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Greyton H. Taylor Wine Museum and Walter S. Taylor Art Gallery
Terry Sullivan

Bully Hill Vineyards established the Greyton Hoyt Taylor Wine Museum in 1972. The museum consists of two buildings. The first traces the lineage of Greyton Hoyt Taylor and his father Walter Taylor. Walter Taylor began his career in the wine industry as a cooper. The first building has many artifacts of a cooper’s shop.

Numerous displays show the process of barrel making. The visitor can see how a stave maker would split a length into quarters and bolts. A diagram shows how further splits formed the rough staves. A display shows how staves are set into a form, a rope holding their shape on the bottom and a metal ring added to the top. Many cooper’s tools are displayed on the walls. One quickly notices that there were many tools used to craft barrels. Old barrels are strategically placed throughout the room.

This first building also houses other displays. A horse drawn carriage filled with empty grape crates conveys the labor involved in harvesting grapes. The carriage would be driven to the vineyard while workers would cut the grapes from the vines and place in the wooded crates then stack into the crates in the carriage.

A wooden plaque of the Taylor Wine Company proudly hangs on the wall. The wall plaque once hung in the office of the Taylor Wine Company.

A display case shows artifacts from the prohibition era. Various stills remind the visitor that homeowners made wine and other spirits. An advertisement for Taylor wine juice suggests the importance of buying wine juice. The Taylor Wine Company sold wine juice to homeowners with yeast and directions on how to make wine. It was legal during prohibition to make wine for personal consumption in your own home. One could not sell the wine. One realizes that many wineries and vineyards went out of business during Prohibition.


Portraits and photographs of Walter Taylor and Greyton Taylor abound on the walls of the museum. Wine bottles bearing the name Walter S. Taylor rest in a display case. The Coca Cola Company demanded that Walter S. Taylor remove the Taylor name from the bottles. One can view a bottle with the name Taylor scratched out. Wine bottles bearing the name Bully Hill on the label also have the name Taylor scratched out. There are display cases with a collection of wine decanters and glasses.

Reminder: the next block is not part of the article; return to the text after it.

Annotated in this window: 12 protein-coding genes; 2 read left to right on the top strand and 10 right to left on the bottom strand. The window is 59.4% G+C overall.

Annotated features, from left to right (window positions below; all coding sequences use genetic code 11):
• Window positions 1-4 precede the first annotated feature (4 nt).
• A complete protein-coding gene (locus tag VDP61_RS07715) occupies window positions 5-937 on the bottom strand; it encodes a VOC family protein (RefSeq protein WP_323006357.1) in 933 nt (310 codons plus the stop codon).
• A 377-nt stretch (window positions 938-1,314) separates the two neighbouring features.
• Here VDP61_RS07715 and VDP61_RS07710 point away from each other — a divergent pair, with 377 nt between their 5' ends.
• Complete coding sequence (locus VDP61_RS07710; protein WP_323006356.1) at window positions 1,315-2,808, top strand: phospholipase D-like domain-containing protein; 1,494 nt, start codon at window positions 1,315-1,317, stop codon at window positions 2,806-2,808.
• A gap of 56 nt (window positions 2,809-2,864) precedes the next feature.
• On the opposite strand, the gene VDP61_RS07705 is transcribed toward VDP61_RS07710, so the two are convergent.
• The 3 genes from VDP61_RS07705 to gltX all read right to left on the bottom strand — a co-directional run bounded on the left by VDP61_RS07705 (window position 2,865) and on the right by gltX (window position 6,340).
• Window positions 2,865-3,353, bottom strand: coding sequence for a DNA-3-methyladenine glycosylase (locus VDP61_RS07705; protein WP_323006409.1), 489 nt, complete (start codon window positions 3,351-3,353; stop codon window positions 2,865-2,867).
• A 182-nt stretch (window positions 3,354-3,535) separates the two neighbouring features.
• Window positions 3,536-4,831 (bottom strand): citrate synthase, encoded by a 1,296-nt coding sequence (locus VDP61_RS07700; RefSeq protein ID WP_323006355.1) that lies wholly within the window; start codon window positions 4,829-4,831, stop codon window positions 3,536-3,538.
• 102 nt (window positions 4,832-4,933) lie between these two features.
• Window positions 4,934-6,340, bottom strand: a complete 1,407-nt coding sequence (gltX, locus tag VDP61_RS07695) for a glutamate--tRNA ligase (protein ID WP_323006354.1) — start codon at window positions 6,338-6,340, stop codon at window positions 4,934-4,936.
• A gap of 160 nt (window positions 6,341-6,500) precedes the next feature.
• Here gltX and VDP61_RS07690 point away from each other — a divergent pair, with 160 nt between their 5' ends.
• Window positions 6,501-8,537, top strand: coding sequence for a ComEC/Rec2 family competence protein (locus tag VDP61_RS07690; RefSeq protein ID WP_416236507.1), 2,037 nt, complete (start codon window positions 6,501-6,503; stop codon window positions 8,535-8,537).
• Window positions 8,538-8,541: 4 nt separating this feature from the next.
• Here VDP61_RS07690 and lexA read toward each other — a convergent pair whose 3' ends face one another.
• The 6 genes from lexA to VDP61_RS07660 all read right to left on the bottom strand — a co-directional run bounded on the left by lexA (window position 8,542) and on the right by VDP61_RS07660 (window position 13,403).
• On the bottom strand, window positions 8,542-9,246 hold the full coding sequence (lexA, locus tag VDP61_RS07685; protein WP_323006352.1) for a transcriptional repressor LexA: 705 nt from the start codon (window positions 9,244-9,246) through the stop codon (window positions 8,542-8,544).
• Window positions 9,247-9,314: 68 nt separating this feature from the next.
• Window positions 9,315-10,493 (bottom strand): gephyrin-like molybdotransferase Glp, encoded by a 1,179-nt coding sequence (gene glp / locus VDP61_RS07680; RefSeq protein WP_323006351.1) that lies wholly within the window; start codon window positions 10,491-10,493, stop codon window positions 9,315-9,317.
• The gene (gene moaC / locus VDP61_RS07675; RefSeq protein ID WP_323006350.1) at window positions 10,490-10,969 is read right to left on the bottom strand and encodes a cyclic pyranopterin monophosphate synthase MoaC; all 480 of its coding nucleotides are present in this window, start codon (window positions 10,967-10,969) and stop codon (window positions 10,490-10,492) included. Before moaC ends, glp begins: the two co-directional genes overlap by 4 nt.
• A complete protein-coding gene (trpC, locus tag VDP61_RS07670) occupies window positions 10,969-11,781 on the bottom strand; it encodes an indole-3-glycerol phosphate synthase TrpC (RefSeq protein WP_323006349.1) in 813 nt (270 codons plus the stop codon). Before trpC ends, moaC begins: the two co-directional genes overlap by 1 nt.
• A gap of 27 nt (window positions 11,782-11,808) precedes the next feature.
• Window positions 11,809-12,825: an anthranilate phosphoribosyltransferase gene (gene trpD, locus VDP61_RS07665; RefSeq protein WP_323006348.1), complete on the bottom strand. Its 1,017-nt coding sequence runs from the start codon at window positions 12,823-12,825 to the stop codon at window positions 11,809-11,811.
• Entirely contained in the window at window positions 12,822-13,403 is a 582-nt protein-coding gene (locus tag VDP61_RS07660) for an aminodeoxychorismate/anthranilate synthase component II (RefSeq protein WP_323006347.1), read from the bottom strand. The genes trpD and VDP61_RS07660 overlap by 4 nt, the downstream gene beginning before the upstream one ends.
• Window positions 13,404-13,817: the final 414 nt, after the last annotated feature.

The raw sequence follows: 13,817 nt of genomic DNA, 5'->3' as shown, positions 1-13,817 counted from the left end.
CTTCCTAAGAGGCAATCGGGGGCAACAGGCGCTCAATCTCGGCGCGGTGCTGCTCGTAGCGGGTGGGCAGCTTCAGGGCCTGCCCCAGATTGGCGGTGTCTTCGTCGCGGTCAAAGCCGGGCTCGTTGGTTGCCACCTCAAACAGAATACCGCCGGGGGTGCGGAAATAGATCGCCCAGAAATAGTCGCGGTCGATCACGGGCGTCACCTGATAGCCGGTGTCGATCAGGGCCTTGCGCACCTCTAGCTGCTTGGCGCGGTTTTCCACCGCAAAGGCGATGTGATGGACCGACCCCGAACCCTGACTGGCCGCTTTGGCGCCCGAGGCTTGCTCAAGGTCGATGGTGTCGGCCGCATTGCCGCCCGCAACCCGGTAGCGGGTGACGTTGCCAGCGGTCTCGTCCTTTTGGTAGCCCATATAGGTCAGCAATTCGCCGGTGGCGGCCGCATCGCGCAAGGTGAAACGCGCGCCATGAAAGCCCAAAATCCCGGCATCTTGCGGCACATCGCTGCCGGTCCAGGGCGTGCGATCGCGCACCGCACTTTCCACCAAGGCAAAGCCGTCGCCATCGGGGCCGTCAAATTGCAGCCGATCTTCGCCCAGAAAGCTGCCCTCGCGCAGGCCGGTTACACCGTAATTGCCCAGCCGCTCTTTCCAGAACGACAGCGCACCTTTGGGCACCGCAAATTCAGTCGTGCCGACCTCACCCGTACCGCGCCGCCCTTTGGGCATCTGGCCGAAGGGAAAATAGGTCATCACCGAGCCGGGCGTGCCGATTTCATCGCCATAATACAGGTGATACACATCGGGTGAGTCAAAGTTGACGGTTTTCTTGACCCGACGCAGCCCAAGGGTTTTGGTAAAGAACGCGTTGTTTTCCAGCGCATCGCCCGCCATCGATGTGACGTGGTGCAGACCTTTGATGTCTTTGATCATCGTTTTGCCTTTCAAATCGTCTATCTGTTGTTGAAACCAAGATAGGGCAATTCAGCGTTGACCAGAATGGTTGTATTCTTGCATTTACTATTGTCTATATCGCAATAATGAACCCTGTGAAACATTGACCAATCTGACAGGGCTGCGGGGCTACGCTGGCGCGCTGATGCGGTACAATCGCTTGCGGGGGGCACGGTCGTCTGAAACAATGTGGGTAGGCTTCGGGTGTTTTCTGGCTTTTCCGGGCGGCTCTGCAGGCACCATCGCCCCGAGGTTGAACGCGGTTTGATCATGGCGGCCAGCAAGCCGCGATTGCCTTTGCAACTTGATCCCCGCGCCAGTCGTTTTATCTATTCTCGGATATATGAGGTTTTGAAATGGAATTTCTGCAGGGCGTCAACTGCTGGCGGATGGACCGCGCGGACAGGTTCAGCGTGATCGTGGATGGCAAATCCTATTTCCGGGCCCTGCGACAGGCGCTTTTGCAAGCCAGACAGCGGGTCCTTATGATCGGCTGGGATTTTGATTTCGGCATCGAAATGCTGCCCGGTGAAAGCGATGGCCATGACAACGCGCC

The next building is an art gallery devoted to Walter S. Taylor. Walter S. was the son of Greyton Taylor and grandson of Walter Taylor. Walter S. was also an artist. Over five hundred pieces of his art are in inventory and many displayed. Several pieces of his artwork appears on the labels of the past and present Bully Hill wine bottles.

A large parade banner hangs on a wall. Walter S. Taylor placed his name on the Bully Hill Wines. Coca Cola bought the original Taylor Wine Company and demanded that Walter S. remove the name Taylor from the labels on the Bully Hill wine bottles. After a lawsuit, that Walter S. lost, the court ordered him to turn the contraband labels over to Coca Cola. Walter S. had labels placed in a manure cart and several hundred people marched from the Bully Hill Vineyards site to the old Taylor Wine Company site. Supporters carried the banner during the march.

Walter S. also wrote the name Taylor on a goat and delivered the goat to Coca Cola since anything with the name Taylor on it was contraband. However, Coca Cola did not want the goat. Walter S. began to market the slogan, “They stole my name and heritage, but they didn’t get my goat.” The goat became symbolic of Bully Hill wines and freedom.

Walter S. Taylor painted a large mural depicting the evil corporation ploughing through the vineyards and leading off the farmers chained together. Art became a vehicle for his expression. Walter S. was an artist painting scenes of the space shuttle launch from Cape Canaveral in Florida. Film was the most used medium to capture the moment. Watercolors were unique.

The museum visitors can easily spend several hours strolling through the exhibits and displays in the two buildings. If you have an opportunity spend some time talking to the museum director, Paul Sprague.

Website: Greyton H. Taylor Wine Museum and Walter S. Taylor Art Gallery

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